Flowering plants have been a part of Gamble Garden since Elizabeth Gamble’s father began construction in 1902. Visitors can enjoy the sight of colorful flowers in every part of the garden, throughout the year. From the California poppies sprinkled throughout the native garden to the renowned historic camellias, each bloom is a cherished part of Gamble. Each of the flowers listed in the Word Search below can be found at Gamble Garden. Can you find them all? When you’re done …

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Nothing says summer fruit more than a sweet, juicy strawberry. They’re bursting with flavor right off the vine, and they’re an essential part of many a classic summer dessert. For a sweet end to your summer barbecues, Gamble’s Luncheon Committee shared their recipe for a dessert that’s as delicious as it easy to make: Eton Strawberry Pudding. Also known as Eton Mess, Eton Strawberry Pudding is a classic British dessert made of strawberries, meringue, and whipped cream. The dessert takes …

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Gamble Garden is taking several steps in response to the Coronavirus. We will be posting updates on this page. Thursday, March 12 Gamble Garden is canceling it’s 4/5/2020 Easter Egg Hunt Monday, March 9 Gamble Garden is canceling it’s scheduled events for this week. These events are: – 3/11 Garden fresh Luncheon and Pop Up Shop – 3/12 Be Our Guest Luncheon and Pop Up Shop – 3/14 Second Saturday

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Come to Gamble Garden’s annual Easter Egg Hunt, a beloved tradition for the whole family. Hunt for eggs in our beautiful garden, meet friendly animals in the Petting Zoo, take photos with the Easter Bunny, and enjoy Arts? & Crafts. Hunts are at 9:30 am, 11:00 am, and 12:30 pm on Sunday, April 5, 2020. Times are not interchangeable so purchase your tickets for the time you want. Note, tickets must be purchased for each child over 2, and each …

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On October 12, 2019, Gamble Garden held its first-ever Monarch Festival, celebrating monarch butterflies and pollinators everywhere. Coinciding with the western monarch’s migration to the coast, the festival is an opportunity to gain a better understanding of the monarch, its life cycle and how each of us can help to ensure its existence and the survival of all pollinators. Activities include hands-on arts and crafts designed for learning,? games, education tables, and live monarch life cycle displays. The Carriage House …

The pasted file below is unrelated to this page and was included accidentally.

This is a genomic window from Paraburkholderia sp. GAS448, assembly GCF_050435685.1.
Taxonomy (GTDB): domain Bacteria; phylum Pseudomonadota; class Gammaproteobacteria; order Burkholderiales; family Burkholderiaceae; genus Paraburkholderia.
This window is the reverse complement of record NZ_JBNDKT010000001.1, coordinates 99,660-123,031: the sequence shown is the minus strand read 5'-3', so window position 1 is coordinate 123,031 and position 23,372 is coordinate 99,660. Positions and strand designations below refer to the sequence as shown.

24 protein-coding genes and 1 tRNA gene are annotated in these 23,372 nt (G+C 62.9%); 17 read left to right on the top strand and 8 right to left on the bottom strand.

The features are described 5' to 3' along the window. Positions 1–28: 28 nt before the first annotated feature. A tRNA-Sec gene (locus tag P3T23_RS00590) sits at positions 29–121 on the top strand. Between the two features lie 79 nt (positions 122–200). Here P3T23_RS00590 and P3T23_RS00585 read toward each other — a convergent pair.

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Gamble’s fall roundtable discussion on October 10, 2019 focused on Joyful Living and on what’s Trending in House & Garden. Many thanks to our moderator Richard Hayden, Gamble’s Garden Director Richard Hayden and our panelists — interior designer Melinda Mandell, horticulturist Janet Sluis, and food writer Carolyn Jung — for sharing their expert insights. Here’s a look back at the topics covered: How did you get into your line of work and what inspired you to do what you do? …

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Gamble Garden is proud to announce the installation of a new watershed garden. The Watershed Garden will convert the quarter-acre of high water use turf grass at the corner of Embarcadero Road and Waverley Street into a vibrant, water-efficient garden

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What is the Archive Committee and what do its members do? Though rumor has it that the Archives Committee members — Gwen Whittier, Linda Norton, & Marilyn Sutorius — spend their time in the upstairs closet of the Main House sipping bourbon, the reality is far less scandalous (though just as interesting). These ladies have actually been collecting, sorting, cataloguing and preserving a treasure trove of documents concerning the history of Elizabeth Gamble and the founding of the non profit …

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Gamble Garden was honored to host photographer Saxon Holt in a special photography session for his new book on summer dry gardens. His work has been featured in diverse publications from?Architectural Digest?and?Pacific Horticulture Magazine,?to?Smithsonian?and?MoneyMagazine?along with most major book publishers, as well as calendars, newspapers, and note cards.? He licenses his garden photography?stock photos at?PhotoBotanic.com?where he also teaches garden photography and contributes to a Learning Center on the art of garden photography. Holt began his career in commercial photography, then focused …

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Tourists aren’t the only creature who flock to California in winter. Orange and black Monarch butterflies, also known scientifically as?Danaus plexippus, flock to California’s coastal areas on their annual migration to Mexico’s Baja Peninsula. Monarchs arrive by the thousands in October and leave by February. Sadly, the number of U.S. Monarch butterflies has decreased 90% since 1990, but you can still see these majestic creatures as they overwinter along the California coast. Here are some places in the Bay Area …

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